Skywatchers have something to look forward to tonight with the Geminid meteor shower peaking December 13 and 14th. Some Western states currently have snow cover and snowstorms, which might rule out sky watchers getting to observe one of the strongest meteor showers of the year. The Geminids could be visible in the late evening hours on Sunday, but the ideal time to look to the skies would be around 2 AM Monday.
EarthSky says that is the best time to view the meteor shower no matter where you are in the world. At 2 AM, the radiant point, which is the point where the meteors appear to come from, is the highest in the sky. The number of meteors produced by the Geminid shower each year varies, but the shower is known for producing a number of “shooting stars.”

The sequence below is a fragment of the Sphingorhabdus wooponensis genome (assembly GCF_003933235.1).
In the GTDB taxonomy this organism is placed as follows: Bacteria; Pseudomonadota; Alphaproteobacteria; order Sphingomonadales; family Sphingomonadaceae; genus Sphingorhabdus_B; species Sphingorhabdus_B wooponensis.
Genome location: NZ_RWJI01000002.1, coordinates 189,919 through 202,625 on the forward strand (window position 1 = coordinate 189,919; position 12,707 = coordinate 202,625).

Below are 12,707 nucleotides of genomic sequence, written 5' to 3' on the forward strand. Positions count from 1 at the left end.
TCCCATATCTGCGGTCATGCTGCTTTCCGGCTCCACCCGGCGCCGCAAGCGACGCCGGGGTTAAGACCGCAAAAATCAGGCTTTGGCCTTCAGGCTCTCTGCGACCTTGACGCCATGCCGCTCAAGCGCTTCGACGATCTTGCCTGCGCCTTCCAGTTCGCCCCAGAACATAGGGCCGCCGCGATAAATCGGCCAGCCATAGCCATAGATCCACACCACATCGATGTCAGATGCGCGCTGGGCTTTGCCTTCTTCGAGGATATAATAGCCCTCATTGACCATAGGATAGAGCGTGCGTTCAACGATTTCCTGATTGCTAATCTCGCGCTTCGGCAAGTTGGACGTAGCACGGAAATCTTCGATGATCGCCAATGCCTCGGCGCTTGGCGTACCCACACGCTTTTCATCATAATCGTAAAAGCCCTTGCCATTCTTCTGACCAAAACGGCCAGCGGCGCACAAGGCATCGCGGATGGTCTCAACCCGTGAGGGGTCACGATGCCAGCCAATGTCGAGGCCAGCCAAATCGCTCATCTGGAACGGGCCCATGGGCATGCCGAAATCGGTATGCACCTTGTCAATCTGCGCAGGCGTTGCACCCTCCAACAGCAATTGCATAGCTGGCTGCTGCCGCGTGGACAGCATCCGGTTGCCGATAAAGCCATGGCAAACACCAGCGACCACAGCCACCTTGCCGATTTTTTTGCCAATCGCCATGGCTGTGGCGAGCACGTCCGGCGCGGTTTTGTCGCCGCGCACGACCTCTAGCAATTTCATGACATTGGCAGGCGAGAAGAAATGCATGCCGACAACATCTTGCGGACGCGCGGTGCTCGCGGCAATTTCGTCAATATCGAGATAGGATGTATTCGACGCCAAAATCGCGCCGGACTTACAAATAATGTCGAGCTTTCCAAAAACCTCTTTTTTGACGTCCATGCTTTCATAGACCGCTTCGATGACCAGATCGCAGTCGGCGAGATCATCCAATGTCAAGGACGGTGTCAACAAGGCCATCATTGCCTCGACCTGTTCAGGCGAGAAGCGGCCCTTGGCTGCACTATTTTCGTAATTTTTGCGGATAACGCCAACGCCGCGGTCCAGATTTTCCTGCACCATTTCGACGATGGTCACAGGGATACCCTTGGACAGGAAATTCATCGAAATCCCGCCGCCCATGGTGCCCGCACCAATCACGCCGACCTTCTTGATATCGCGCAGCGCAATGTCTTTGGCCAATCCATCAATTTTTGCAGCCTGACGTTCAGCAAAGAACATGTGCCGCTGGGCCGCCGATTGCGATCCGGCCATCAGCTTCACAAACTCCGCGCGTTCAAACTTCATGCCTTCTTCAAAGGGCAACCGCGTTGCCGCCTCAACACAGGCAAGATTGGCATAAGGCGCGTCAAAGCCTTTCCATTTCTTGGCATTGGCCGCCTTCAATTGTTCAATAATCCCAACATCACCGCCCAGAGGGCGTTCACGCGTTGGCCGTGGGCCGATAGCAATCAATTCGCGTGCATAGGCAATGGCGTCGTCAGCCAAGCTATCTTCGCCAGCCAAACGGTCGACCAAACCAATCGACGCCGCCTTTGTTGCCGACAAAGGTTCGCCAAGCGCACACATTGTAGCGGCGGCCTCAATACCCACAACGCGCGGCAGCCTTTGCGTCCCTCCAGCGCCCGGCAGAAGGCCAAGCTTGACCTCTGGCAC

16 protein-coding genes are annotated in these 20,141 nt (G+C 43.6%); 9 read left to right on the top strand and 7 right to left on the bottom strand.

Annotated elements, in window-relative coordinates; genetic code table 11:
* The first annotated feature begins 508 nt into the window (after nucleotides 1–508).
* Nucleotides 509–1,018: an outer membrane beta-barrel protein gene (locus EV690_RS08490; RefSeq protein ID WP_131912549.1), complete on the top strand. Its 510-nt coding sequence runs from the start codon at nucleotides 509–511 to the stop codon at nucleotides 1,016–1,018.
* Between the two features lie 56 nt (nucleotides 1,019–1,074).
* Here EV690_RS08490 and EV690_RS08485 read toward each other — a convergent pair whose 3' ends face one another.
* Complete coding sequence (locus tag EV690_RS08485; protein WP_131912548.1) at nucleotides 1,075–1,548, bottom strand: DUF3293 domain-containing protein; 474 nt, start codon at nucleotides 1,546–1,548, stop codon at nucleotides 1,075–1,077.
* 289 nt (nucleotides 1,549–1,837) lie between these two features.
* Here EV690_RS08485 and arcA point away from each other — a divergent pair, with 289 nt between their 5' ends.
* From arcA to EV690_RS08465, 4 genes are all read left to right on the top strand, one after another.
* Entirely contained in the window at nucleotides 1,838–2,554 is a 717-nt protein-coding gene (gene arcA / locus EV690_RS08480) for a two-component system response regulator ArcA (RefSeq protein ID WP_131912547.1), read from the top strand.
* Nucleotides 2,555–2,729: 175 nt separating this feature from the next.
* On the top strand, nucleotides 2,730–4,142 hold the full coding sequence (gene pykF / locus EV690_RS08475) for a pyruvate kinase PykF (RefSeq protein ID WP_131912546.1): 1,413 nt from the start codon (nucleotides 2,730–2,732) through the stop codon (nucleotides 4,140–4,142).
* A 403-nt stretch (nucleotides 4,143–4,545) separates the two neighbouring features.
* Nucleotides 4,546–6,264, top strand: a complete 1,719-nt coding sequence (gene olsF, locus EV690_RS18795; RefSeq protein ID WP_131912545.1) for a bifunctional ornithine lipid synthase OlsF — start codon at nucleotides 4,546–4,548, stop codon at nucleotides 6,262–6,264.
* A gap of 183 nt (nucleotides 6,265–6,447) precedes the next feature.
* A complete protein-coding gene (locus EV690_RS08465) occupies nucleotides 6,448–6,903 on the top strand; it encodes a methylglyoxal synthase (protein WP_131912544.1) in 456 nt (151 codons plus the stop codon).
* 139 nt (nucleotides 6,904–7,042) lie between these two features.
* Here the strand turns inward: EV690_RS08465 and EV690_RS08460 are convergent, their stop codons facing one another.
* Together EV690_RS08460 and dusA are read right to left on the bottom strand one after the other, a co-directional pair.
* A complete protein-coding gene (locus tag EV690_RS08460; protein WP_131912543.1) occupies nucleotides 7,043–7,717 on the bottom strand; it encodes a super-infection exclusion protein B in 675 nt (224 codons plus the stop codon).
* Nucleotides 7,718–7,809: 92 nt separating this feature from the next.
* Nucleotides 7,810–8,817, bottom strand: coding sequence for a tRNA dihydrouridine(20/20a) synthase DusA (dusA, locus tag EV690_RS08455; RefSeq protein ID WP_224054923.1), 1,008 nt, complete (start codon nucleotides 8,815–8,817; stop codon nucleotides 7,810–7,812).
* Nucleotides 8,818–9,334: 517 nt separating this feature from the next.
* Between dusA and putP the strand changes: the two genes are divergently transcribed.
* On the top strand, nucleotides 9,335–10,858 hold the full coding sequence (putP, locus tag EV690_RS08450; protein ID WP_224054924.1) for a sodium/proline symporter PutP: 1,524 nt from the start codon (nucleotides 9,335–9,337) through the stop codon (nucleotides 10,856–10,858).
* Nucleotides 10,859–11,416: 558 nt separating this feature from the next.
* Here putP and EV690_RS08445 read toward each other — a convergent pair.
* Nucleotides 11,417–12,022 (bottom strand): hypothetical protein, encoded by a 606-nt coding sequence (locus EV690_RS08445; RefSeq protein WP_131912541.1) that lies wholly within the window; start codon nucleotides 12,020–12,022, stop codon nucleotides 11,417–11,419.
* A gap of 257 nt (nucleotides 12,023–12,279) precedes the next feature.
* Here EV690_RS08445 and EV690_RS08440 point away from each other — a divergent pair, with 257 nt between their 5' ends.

Several variables affect how well you’re able to view the meteor shower in your particular area. Viewing depends on how dark the sky is and cloud cover. Helping people to view the meteor shower is that the moon is only one percent full, contributing to very dark skies.
The Geminid meteor shower is the result of the asteroid 3200 Phaethon. Being created by an asteroid is rather unique because, typically, meteor showers are created by comets. The asteroid responsible for the Geminid meteor shower was discovered in October 1863. It was named after a Greek myth about the son of Helios, the Greek sun God, because the asteroid approaches close to the sun.
Phaethon orbits closer to the sun than any other asteroid taking 1.4 years to complete a single orbit. Each time the asteroid approaches the sun, it heats to a searing 1300 degrees Fahrenheit causing it to shed debris. Those particles cause the meteor shower when they plunge into the Earth’s atmosphere and vaporize.